Summary: Three recurring health insurance news themes are so potent, they should become a meme: 1) Private insurers pursue profit via manipulation; 2) Even insured patients bear massive cost burdens; and 3) There’s strong popular support for fundamental reform. Let’s roll with this meme!
How Medicare Advantage Scams Seniors | Opinion, Newsweek, Nov. 15, 2022, by Rep. Jan Schakowsky and Wendell Potter
Where billions of dollars flow, deceptive actors follow. And nowhere does deception run deeper than how health insurers lure seniors into Medicare Advantage plans—only to leave many retirees struggling to cover their out-of-pocket requirements when their incomes are their lowest. …
Medicare Advantage is a health insurance program in which private health insurers are reimbursed generously by the federal government for providing insurance coverage, sometimes with additional benefits, to retired Americans. This incentivizes insurers to sign up as many elderly folks as they can. While many Medicare Advantage plans provide some coverage for dental, vision and hearing and discounts on gym memberships, their ads obscure the often-life-threatening restrictions and bank-account draining demands that are common in Medicare Advantage plans….
One in four Medicare Advantage plans are being falsely advertised. …
In just one year, [diagnostic] upcoding accounted for $12 billion in additional payments to Medicare Advantage plans.
Financial Outcomes After Traumatic Injury Among Working-Age US Adults With Commercial Insurance, JAMA Health Forum, Nov. 11, 2022, by Scott JW et al.
Results: The 3165 working-age adults in the postinjury cohort were similar demographically to the 2223 patients in the comparison [pre-injury] cohort. The postinjury cohort had a 23% higher likelihood of having medical debt in collections (754 [23.8%] vs 429 [19.3%]; a 70% higher amount of medical debt in collections ($2087 vs $1227), and a 110% higher bankruptcy rate (39 [1.2%] vs 13 [0.6%]). No significant differences were found regarding credit scores or nonmedical debt in collections.
Oregon Voters Approve Ballot Measure To Recognize Health Care As A Human Right, DailyWire.com, Nov. 15, 2022, by Dillon Burroughs
Oregon voters have approved [50.6%] a measure that recognizes health care as a human right.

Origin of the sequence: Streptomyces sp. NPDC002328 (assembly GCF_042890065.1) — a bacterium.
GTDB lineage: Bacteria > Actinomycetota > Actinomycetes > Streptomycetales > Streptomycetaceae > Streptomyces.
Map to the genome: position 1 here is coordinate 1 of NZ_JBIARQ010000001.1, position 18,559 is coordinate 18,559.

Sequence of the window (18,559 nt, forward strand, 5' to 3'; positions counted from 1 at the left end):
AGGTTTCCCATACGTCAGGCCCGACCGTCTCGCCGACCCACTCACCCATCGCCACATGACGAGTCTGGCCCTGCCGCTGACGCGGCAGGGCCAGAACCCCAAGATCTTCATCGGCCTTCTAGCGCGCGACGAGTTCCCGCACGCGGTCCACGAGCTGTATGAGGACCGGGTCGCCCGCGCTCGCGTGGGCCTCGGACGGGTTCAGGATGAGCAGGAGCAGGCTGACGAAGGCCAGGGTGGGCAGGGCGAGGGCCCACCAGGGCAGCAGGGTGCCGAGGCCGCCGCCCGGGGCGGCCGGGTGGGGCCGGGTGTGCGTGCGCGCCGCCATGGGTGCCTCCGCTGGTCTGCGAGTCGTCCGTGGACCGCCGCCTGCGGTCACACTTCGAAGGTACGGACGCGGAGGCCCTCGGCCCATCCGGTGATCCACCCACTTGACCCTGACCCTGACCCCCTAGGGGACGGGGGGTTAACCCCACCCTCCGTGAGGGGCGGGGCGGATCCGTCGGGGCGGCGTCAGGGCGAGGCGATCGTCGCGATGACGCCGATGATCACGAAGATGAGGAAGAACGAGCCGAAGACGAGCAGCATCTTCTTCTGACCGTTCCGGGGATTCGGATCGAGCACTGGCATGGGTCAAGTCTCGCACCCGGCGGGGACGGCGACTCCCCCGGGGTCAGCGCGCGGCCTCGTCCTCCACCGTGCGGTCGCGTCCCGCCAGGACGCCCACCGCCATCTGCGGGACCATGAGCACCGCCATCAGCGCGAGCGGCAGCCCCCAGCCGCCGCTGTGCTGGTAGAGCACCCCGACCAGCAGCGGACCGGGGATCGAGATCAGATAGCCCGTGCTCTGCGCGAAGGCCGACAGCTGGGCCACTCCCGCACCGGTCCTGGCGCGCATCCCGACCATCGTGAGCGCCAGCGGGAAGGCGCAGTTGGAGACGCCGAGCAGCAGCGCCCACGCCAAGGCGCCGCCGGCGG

“It is the obligation of the state to ensure that every resident of Oregon has access to cost-effective, clinically appropriate and affordable health care as a fundamental right,” the amendment reads.
By Jim Kahn, M.D., M.P.H.
Over the 1.5 years of HJM posts, patterns emerge. As I was perusing topics for today’s blog, I encountered a strikingly familiar trio of important stories: private insurers mislead, beneficiaries become indebted, and people want real change. This trifecta is a meme.
The Newsweek op-ed by Schakowsky and Potter highlights how private insurers – who run Medicare Advantage plans – mislead beneficiaries with overblown promises of coverage and bilk the government of tens of billions a year with exaggerated diagnoses. This is a persuasive synthesis of recently reported misbehavior by Medicare Advantage, the predominant source of growth for private insurers. ACO REACH in traditional Medicare poses similar privatization risks.
The JAMA Health Forum article reveals the high medical debt and bankruptcies borne by privately insured patients who experience traumatic injury. This is a compelling clinical example of data on the general population: 40% of adults have medical debt (average $2,500) and there are >250,000 annual medical bankruptcies.
The news from Oregon confirms that voters support a fundamental commitment to health care justice. The margin was narrow, and operational details were omitted, but the statement of values aligns with polling that indicates two-thirds support for government funding of health care.
Insurer profits, patient debt, and a popular craving for real reform: this is where we are in 2022.
Memes are motivating. Let’s use this one to help us achieve the change that would make it anachronistic.